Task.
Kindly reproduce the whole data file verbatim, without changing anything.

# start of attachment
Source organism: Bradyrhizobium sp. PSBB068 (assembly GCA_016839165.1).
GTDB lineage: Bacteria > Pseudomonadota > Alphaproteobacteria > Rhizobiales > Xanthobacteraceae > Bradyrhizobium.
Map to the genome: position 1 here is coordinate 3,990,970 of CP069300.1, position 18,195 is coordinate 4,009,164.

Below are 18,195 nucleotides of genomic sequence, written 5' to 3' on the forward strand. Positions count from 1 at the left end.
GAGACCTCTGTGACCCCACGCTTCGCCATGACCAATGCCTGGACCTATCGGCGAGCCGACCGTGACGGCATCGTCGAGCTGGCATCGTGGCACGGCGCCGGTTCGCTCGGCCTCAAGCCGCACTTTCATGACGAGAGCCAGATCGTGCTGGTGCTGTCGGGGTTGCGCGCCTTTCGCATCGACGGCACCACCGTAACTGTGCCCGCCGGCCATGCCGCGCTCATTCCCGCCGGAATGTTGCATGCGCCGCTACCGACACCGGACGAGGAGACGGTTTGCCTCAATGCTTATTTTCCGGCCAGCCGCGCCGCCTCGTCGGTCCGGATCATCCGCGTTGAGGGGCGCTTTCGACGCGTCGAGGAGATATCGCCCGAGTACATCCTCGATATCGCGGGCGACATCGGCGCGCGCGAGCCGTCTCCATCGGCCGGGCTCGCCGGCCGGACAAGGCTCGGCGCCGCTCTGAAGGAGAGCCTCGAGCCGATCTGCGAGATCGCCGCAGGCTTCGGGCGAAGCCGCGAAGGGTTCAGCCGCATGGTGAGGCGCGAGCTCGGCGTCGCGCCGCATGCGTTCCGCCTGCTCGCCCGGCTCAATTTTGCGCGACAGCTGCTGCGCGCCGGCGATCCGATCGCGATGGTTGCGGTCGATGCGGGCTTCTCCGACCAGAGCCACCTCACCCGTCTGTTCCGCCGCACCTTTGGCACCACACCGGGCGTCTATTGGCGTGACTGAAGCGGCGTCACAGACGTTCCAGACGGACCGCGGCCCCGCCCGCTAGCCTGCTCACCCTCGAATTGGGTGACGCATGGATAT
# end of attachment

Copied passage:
Source organism: Bradyrhizobium sp. PSBB068 (assembly GCA_016839165.1).
GTDB lineage: Bacteria > Pseudomonadota > Alphaproteobacteria > Rhizobiales > Xanthobacteraceae > Bradyrhizobium.
Map to the genome: position 1 here is coordinate 3,990,970 of CP069300.1, position 18,195 is coordinate 4,009,164.

Below are 18,195 nucleotides of genomic sequence, written 5' to 3' on the forward strand. Positions count from 1 at the left end.
GAGACCTCTGTGACCCCACGCTTCGCCATGACCAATGCCTGGACCTATCGGCGAGCCGACCGTGACGGCATCGTCGAGCTGGCATCGTGGCACGGCGCCGGTTCGCTCGGCCTCAAGCCGCACTTTCATGACGAGAGCCAGATCGTGCTGGTGCTGTCGGGGTTGCGCGCCTTTCGCATCGACGGCACCACCGTAACTGTGCCCGCCGGCCATGCCGCGCTCATTCCCGCCGGAATGTTGCATGCGCCGCTACCGACACCGGACGAGGAGACGGTTTGCCTCAATGCTTATTTTCCGGCCAGCCGCGCCGCCTCGTCGGTCCGGATCATCCGCGTTGAGGGGCGCTTTCGACGCGTCGAGGAGATATCGCCCGAGTACATCCTCGATATCGCGGGCGACATCGGCGCGCGCGAGCCGTCTCCATCGGCCGGGCTCGCCGGCCGGACAAGGCTCGGCGCCGCTCTGAAGGAGAGCCTCGAGCCGATCTGCGAGATCGCCGCAGGCTTCGGGCGAAGCCGCGAAGGGTTCAGCCGCATGGTGAGGCGCGAGCTCGGCGTCGCGCCGCATGCGTTCCGCCTGCTCGCCCGGCTCAATTTTGCGCGACAGCTGCTGCGCGCCGGCGATCCGATCGCGATGGTTGCGGTCGATGCGGGCTTCTCCGACCAGAGCCACCTCACCCGTCTGTTCCGCCGCACCTTTGGCACCACACCGGGCGTCTATTGGCGTGACTGAAGCGGCGTCACAGACGTTCCAGACGGACCGCGGCCCCGCCCGCTAGCCTGCTCACCCTCGAATTGGGTGACGCATGGATAT